Wednesday, April 21, 2010
James Hoch worked as a dishwasher, cook, dockworker, social worker and shepherd before he became a teacher.
An author from the Hudson River Valley, Hoch is a native of Collingswood, N.J. He has taught at Franklin & Marshall College, Lynchburg College, and now teaches at Ramapo College in New Jersey.
His poems, which have frequently been nominated for the Pushcart Prize, have appeared in Slate, Kenyon Review, Gettysburg Review, Ninth Letter, Carolina Quarterly, New England Review and Virginia Quarterly Review.
Hoch won a Gerald Cable Book Award for A Parade of Hands (Silverfish Review Press, 2003).
His latest book, Miscreants (WW Norton), came out in 2007. Hoch has been awarded fellowships from NEA, Bread Loaf, Sewanee, and The Frost Place. He was also a Steinhardt Visiting Writer at Rutgers-Newark MFA program.
Hoch lives in Nyack, N.Y. and Seattle, Wash.
For more information, visit: www.jameshoch.net
Ruth Reichl joined Gourmet as Editor in Chief in April 1999. She came to the magazine from The New York Times, where she had been the restaurant critic since 1993. Reichl has been part of the culinary revolution that took place in Berkeley, California. In the years that followed, she served as restaurant critic for New West and California magazines. In 1984, she became restaurant critic of the Los Angeles Times, where she was also named food editor. Reichl began writing about food in 1972, when she published Mmmmm: A Feastiary. Since then, she has authored the memoirs Tender at the Bone, Comfort Me With Apples and Garlic and Sapphires, which have been translated into fourteen languages. She is the editor of The Modern Library Food Series, Endless Feasts: Sixty Years of Writing from Gourmet, Remembrance of Things Paris: Sixty Years of Writing from Gourmet, and The Gourmet Cookbook. Reichl hosted "Eating Out Loud," on Food Network. She is a regular host with Leonard Lopate for a live monthly food show on WNYC radio in New York. Reichl has won four James Beard Awards (two for restaurant criticism, in 1996 and 1998; one for journalism, in 1994; and Who´s Who of Food and Beverage in America, 1984) and numerous awards from the Association of American Food Journalists. She is also the recipient of the YWCA´s Elizabeth Cutter Morrow Award. She holds a B.A. and an M.A. in the History of Art from the University of Michigan, and lives in New York City with her husband, News Producer Michael Singer, and their son.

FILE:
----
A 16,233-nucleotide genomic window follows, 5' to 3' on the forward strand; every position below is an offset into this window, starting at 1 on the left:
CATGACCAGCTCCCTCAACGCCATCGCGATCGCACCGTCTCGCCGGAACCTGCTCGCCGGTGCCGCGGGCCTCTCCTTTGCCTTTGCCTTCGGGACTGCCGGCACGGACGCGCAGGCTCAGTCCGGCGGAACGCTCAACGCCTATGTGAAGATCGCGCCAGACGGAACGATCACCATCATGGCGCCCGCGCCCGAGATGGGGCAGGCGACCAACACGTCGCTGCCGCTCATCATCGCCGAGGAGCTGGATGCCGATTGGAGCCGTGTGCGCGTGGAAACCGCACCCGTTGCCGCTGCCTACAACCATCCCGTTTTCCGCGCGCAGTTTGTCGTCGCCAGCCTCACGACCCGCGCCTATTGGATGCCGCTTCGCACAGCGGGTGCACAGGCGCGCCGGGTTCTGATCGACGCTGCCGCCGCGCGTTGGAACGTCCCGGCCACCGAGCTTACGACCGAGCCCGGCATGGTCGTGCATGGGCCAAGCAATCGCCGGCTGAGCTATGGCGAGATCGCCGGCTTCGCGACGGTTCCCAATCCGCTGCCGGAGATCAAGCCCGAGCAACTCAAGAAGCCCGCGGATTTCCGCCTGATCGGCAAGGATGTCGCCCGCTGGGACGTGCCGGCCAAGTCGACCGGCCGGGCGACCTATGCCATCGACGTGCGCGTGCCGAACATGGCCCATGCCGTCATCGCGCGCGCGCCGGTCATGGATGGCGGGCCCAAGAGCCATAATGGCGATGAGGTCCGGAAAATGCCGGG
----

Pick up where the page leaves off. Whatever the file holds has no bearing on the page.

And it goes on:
For more information, go to: ruthreichl.com.
For further information
350 New Campus Drive
Brockport, NY 14420
Phone: (585) 395-5713
Email: James Whorton/Anne Panning